Our church’s liturgy includes a confession of sin near the beginning of every Sunday morning worship service. This week, our pastor borrowed the words of John Calvin’s Strasbourg Liturgy. Calvin’s confession ends on a note of hope, asking God to “blot out our sins and stains… producing in us the fruits of righteousness and innocence which are pleasing to You,” but it takes a hard road to get there, mourning that “we are poor sinners, conceived and born in iniquity and corruption, prone to do evil, incapable of any good, and in our depravity we transgress Your holy commandments without end or ceasing.”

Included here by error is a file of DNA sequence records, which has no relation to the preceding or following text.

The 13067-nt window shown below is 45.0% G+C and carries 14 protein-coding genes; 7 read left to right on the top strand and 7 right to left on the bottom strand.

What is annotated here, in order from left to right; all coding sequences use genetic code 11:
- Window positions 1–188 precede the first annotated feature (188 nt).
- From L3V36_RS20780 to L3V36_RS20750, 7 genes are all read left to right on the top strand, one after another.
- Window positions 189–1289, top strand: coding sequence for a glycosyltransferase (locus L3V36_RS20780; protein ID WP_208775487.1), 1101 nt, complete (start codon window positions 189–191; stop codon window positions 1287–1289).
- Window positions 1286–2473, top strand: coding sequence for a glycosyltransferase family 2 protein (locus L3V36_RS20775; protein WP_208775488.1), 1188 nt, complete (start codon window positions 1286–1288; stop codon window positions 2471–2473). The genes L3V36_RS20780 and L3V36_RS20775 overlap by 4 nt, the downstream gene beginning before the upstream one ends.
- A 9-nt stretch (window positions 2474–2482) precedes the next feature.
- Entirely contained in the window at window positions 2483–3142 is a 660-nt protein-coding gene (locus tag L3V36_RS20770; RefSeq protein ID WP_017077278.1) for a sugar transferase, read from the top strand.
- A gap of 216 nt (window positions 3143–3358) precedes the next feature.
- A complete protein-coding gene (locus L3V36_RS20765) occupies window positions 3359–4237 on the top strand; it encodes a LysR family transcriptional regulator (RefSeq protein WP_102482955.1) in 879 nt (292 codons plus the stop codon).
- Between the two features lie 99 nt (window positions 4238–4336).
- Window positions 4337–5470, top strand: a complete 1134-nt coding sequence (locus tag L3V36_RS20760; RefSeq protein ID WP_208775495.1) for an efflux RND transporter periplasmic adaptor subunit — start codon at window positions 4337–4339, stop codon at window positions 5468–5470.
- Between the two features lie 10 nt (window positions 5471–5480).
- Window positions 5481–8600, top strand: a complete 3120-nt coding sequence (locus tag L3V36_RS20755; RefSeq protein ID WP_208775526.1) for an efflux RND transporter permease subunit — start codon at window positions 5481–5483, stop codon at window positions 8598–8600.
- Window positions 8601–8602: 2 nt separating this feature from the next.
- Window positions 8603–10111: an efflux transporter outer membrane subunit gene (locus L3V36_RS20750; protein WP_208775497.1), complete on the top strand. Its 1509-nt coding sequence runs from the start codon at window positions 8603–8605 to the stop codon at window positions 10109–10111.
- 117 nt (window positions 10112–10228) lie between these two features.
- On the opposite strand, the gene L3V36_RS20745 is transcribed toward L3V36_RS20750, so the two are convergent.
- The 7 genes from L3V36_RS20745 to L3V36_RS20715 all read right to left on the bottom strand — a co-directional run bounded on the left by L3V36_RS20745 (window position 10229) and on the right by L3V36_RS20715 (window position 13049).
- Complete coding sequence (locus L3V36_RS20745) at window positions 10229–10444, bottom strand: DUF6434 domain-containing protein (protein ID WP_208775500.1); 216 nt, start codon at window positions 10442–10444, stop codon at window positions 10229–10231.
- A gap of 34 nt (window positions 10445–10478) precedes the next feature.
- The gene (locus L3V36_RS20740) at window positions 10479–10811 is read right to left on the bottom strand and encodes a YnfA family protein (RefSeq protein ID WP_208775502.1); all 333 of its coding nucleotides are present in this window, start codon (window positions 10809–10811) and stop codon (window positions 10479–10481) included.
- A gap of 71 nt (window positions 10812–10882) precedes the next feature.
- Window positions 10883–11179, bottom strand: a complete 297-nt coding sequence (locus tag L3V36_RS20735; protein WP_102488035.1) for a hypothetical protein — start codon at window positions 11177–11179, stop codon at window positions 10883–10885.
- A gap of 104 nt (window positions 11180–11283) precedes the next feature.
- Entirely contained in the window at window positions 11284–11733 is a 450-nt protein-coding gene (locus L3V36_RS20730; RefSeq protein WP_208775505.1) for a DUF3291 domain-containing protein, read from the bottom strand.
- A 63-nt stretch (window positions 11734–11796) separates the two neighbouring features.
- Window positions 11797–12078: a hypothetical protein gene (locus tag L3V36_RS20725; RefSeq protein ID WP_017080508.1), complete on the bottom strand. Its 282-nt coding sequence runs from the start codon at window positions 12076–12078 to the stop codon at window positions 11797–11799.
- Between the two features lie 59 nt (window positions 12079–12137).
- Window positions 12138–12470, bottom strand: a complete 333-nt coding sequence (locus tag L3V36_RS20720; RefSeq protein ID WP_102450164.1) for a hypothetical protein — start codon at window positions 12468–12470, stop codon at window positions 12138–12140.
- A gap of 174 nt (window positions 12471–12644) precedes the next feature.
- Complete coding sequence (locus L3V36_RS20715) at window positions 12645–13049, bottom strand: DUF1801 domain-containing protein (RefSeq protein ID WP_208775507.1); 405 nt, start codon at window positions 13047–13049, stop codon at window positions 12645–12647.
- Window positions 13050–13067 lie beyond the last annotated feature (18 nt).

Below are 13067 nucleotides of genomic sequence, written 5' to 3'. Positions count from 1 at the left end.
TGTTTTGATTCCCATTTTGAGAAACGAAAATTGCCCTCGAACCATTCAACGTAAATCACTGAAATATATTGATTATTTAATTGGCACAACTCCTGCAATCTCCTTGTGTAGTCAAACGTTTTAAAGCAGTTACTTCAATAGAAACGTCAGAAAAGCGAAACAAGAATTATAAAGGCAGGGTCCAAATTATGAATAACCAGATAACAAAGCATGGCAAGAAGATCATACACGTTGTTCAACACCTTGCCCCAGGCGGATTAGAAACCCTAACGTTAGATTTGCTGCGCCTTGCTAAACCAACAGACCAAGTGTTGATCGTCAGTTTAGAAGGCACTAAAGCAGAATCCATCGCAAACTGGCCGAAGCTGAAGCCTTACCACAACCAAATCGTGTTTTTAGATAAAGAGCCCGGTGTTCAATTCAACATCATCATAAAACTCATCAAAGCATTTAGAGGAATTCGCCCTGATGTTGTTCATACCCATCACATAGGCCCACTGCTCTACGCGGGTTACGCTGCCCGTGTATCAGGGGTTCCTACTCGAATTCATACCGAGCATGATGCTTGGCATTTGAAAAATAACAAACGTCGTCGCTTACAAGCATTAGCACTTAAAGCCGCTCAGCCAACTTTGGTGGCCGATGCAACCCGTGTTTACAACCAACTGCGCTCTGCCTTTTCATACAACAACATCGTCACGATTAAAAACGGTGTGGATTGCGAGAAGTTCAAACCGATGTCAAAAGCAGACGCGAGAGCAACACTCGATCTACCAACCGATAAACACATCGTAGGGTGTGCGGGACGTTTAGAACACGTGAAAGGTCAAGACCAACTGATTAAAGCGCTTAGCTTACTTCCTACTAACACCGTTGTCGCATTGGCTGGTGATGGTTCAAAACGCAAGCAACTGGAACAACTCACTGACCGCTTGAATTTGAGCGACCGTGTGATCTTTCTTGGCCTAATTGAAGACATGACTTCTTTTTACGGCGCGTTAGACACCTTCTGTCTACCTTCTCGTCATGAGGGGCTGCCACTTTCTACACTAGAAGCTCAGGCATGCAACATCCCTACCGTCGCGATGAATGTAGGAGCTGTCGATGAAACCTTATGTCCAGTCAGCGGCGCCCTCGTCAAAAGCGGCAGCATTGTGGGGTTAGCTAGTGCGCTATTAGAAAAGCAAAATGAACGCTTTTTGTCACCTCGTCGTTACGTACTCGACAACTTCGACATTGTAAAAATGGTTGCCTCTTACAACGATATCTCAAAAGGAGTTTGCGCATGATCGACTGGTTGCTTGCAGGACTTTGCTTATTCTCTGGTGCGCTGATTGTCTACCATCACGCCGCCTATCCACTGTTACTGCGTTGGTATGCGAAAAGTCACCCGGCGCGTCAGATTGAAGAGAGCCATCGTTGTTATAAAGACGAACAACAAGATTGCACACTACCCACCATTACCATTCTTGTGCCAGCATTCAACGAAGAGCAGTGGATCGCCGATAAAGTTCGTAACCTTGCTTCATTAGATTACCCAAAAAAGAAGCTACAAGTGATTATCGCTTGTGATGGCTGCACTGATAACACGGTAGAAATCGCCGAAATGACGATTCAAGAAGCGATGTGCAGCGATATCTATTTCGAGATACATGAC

Such grim language feels out of touch with the cotton-candy religiosity of our culture, but we use it because it reflects how the Bible speaks of sin. It was not Calvin but God who warned through Jeremiah that “The heart is deceitful above all things, and desperately sick” (Jer 17:9). It was not Calvin but God who inspired Paul to declare that “all have sinned and fall short of the glory of God” (Rom 3:23). The Bible is not shy about calling us sinners, nor about declaring sin damnable apart from the grace of God, so Bible-believing churches teach the same. But unless we’re careful, these scriptural truths can make the gospel feel less urgent, less relevant, for those who grew up with all the advantages of a Christian family and a Christian community and struggle to see themselves as desperately wicked sinners.